I savor my newspaper reading on Sunday mornings along with sleeping late, steaming cups of French roast, music streaming through the house, and generally luxurious laziness. After living in Manhattan for almost 15 years before moving to the Oakland Hills in the Bay Area, my Sunday paper of choice is still the New York Times.
Early in 2007, I picked up the Sunday paper from the front lawn in my pyjamas and bare feet and ran back in the house before the neighbors noticed. My eyes opened wide to see that the town--Clarkston, GA--in the center front-page story was my town, where I went to high school and my parents lived for 40 years. Clarkston is a small town about 15 miles from Atlanta that has experienced enormous changes in the last few years. Its apartment complexes built in the 70s and 80s have become the first homes for large numbers of refugees, processed in Atlanta and resettled to Clarkson, from all over the world. These refugees represent every continent, dozens of languages, and a vast array of skin colors, ethnic backgrounds, religions, and histories of horrible occurrences--persecution and death, for example.
All of this, of course, is in great contrast to the conservative, previously all or mostly all-white Clarkston residents who have lived there for decades, well before the apartments complexes were built and before the refugees began arriving in large numbers. As the author, Warren St John, pointed out, Clarkston is right next door to Stone Mountain, the home for many years of the Ku Klux Klan.The Times' article detailed this recipe for turmoil, both between refugees and town residents and among the many refugees themselves from so many vastly different areas of the world.
I know Clarkston well. I went to high school on North Indian Creek Drive in Clarkston. Our house was located about three miles south (and an hour on the circuitous school bus route) on Indian Creek Drive on several acres of land bounded on one side by Indian Creek and Snapfinger Creek on the other with trees, birds, a pond, enough lawn for playing softball and croquet and to hate the chore of mowing it all by myself. It was rural and idyllic. I left the Clarkston area to attend college and graduate school and to see the world as a Peace Corps Volunteer in North Africa. My siblings moved to more rural suburbs and our house was sold a few years ago but not before we noticed all the changes in the area. And I, given my Peace Corps background, became a dedicated traveler and proponent of global understanding. Little did I realize that I could have just stayed in Clarkston and learned as much or more about our new and diverse world.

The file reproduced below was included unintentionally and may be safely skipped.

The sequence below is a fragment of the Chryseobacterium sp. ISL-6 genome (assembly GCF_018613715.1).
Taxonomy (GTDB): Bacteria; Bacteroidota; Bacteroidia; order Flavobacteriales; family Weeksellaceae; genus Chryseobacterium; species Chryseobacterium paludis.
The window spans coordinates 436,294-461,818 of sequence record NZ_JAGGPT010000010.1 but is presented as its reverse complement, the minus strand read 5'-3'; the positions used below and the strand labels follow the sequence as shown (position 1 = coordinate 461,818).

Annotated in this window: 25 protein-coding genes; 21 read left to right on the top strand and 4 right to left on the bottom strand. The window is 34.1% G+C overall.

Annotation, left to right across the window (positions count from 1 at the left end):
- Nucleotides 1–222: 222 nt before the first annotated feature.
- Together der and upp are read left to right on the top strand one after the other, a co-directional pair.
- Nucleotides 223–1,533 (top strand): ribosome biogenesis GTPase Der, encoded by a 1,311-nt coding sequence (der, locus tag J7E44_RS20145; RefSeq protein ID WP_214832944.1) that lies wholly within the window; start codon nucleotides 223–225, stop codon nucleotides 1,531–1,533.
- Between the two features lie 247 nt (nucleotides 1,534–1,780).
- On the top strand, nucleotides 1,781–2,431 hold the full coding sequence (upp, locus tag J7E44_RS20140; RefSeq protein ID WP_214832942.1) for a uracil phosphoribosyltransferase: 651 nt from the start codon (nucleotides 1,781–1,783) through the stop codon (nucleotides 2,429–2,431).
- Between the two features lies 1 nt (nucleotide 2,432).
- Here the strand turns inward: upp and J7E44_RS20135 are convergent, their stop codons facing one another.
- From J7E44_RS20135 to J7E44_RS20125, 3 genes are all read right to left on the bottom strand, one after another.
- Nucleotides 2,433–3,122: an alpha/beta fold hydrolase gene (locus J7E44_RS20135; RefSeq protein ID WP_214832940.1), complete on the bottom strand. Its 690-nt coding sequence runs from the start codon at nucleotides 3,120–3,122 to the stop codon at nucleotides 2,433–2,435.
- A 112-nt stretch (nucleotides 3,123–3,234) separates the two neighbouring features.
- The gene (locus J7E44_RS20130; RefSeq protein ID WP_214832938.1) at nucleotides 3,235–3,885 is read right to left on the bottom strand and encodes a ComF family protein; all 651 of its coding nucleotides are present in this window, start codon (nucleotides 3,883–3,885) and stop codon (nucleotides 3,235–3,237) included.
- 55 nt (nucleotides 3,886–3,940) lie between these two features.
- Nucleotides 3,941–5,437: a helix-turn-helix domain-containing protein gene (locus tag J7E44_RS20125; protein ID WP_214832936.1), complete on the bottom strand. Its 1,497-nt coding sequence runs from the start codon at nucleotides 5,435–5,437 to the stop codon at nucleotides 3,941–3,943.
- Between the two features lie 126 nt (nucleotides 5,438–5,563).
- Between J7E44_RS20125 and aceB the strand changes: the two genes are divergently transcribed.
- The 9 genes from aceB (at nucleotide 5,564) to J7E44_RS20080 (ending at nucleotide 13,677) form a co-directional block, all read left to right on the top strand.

The amazing Times article told the fascinating story of a female soccer coach from Jordan who put together a team of teen boys from multiple countries speaking multiple languages to play league soccer--their person trials and town clashes. Warren St. John has now expanded that story into a fascinating book--Outcasts United-- that uses the Clarkston story to examine what's happening in our world, well beyond the Clarkston city limits. We really do live in a global society now but can we cope with all the differences among people in our communities? Can we emphasize the similarities and begin to work together in meaningful ways? How can we even begin to communicate and find and nurture the best in our young people? How can we learn to respect each other so that we can find and enjoy the richness of this diversity?
I just finished reading Outcasts United, A Refugee Team, An American Town. In fact, I couldn't put it down. Bravo! This riveting story combines touching personal narratives with thoughtful observations that serve as a catalyst to some deep thinking about our current and future world. And it's all happening right now in my little, sleepy home town of Clarkston, GA, as it probably is in small towns all over America. For a look at Clarkston's new soccer team members, check out their site.